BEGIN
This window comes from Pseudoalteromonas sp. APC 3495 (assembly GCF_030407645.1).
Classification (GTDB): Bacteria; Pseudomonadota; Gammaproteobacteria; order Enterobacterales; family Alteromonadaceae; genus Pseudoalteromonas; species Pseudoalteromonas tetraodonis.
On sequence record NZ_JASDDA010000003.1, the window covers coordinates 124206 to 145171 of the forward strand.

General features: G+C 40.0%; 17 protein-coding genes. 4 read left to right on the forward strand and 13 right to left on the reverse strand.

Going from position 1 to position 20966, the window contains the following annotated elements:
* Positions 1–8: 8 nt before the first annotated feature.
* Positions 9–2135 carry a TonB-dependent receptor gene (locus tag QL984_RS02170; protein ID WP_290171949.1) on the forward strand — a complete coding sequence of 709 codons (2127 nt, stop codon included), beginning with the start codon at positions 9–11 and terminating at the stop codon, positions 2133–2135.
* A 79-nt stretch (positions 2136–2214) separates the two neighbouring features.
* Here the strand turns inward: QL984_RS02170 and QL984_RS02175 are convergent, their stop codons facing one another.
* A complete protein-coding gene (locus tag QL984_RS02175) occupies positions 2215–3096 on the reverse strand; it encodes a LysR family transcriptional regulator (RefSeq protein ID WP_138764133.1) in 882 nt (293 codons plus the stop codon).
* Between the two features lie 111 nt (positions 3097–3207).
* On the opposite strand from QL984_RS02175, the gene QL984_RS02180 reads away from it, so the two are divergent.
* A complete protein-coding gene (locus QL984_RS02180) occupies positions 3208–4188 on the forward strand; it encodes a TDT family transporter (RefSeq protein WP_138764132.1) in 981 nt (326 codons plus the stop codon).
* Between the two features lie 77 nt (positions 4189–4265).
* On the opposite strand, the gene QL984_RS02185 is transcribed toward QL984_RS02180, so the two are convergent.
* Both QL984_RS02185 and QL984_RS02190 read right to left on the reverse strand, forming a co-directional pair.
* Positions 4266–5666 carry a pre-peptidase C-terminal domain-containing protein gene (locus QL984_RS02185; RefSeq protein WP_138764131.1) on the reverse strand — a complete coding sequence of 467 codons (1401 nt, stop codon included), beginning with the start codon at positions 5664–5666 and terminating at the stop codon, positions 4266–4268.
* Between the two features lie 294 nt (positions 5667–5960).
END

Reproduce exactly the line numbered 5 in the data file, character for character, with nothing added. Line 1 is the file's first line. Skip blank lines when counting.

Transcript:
Going from position 1 to position 20966, the window contains the following annotated elements: